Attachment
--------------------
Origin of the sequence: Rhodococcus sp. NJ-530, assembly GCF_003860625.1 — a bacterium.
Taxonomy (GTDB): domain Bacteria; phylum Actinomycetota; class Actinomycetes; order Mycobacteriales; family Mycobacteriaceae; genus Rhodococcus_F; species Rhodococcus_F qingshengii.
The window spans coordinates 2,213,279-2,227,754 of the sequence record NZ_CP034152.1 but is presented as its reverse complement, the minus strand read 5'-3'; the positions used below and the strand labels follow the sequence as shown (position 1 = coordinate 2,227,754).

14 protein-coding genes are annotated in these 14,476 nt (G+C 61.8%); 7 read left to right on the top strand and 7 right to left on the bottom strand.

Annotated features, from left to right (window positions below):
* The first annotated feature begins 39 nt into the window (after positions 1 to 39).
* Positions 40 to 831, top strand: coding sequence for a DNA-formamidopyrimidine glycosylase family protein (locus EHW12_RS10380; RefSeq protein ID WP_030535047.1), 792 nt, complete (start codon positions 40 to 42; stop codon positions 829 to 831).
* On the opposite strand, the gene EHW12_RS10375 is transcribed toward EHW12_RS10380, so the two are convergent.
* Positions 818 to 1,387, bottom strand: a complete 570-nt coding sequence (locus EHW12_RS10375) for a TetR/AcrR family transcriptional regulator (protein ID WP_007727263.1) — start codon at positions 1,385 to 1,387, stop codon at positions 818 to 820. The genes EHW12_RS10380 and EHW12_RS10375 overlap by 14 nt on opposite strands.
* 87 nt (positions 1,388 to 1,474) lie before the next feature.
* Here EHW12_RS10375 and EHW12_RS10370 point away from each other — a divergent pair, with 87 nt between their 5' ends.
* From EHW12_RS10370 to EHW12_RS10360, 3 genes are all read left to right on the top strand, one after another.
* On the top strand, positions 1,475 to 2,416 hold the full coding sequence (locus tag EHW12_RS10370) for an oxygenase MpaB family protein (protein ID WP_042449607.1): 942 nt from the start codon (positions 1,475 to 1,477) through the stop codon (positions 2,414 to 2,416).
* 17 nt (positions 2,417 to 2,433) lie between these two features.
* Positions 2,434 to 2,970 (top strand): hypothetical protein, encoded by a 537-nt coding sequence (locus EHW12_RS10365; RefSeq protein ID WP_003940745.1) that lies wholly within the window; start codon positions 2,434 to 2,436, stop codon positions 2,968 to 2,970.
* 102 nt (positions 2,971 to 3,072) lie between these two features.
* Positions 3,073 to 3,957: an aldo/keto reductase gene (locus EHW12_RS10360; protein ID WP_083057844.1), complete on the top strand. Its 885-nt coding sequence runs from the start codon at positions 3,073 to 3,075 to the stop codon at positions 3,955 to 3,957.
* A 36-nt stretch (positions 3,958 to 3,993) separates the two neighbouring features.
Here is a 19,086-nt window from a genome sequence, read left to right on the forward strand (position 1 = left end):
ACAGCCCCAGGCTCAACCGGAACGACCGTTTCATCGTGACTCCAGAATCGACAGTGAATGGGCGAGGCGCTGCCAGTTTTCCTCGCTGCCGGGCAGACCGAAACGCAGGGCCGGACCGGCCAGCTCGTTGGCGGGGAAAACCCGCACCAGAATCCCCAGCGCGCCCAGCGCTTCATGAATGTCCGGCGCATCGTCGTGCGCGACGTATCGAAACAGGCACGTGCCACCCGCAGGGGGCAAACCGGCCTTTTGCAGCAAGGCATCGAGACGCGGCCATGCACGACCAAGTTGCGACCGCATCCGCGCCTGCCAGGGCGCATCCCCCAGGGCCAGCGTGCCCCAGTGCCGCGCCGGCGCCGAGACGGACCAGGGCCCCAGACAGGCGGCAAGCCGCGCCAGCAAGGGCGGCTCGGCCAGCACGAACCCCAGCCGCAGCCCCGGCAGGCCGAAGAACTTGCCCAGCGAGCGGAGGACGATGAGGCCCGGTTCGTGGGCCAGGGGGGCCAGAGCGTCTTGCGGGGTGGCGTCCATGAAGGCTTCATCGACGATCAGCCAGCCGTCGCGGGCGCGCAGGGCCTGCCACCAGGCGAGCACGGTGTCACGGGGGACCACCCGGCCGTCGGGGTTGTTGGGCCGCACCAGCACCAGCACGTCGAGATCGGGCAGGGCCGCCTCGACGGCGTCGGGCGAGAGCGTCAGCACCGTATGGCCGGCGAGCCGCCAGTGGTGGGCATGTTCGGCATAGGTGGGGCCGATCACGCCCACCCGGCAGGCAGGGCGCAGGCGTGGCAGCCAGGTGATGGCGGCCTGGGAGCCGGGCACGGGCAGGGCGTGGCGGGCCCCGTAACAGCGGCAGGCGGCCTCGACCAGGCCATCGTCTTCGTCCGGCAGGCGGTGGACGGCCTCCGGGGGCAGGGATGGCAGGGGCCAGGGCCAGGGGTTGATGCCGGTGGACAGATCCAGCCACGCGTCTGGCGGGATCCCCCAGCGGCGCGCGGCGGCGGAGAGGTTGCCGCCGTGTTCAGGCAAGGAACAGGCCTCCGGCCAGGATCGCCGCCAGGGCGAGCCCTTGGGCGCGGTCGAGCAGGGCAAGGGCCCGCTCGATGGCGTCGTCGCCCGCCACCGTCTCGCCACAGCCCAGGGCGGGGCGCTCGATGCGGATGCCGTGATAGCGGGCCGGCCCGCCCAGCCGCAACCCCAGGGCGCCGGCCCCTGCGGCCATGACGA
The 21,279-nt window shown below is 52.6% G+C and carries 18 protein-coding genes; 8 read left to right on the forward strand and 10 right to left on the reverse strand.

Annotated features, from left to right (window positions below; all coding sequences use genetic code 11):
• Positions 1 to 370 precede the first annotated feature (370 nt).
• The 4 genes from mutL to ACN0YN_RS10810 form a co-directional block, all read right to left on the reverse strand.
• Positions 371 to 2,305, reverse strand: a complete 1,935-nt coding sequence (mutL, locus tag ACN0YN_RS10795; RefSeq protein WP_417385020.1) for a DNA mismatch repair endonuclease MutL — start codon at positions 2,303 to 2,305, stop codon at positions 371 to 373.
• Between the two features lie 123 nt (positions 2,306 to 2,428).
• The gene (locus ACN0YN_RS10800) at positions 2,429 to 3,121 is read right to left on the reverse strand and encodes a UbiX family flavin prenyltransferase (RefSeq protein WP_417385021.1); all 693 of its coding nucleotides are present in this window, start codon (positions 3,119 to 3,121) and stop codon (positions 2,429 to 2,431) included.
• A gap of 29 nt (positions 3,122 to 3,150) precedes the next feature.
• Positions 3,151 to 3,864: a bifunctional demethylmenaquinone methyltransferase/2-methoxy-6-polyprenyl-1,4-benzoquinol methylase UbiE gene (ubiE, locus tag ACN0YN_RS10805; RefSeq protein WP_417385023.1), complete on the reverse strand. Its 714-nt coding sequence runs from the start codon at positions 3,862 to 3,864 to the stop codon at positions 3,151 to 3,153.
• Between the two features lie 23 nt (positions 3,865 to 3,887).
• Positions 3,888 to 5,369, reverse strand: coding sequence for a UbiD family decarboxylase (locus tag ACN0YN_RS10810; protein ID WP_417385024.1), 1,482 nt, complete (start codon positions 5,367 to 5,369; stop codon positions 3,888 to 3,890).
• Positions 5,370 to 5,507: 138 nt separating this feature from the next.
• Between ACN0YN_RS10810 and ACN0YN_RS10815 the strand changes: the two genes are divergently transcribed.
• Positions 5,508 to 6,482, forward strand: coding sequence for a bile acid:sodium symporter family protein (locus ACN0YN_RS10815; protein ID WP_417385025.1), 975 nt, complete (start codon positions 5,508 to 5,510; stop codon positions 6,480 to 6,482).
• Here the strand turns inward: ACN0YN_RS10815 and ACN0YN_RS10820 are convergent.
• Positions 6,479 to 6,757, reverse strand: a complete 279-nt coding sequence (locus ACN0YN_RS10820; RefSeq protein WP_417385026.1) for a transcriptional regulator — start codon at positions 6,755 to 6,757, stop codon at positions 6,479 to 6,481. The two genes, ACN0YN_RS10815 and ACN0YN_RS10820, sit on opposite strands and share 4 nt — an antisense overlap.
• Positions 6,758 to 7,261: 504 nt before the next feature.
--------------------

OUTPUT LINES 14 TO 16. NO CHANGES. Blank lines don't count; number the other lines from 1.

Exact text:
* 17 nt (positions 2,417 to 2,433) lie between these two features.
* Positions 2,434 to 2,970 (top strand): hypothetical protein, encoded by a 537-nt coding sequence (locus EHW12_RS10365; RefSeq protein ID WP_003940745.1) that lies wholly within the window; start codon positions 2,434 to 2,436, stop codon positions 2,968 to 2,970.
* 102 nt (positions 2,971 to 3,072) lie between these two features.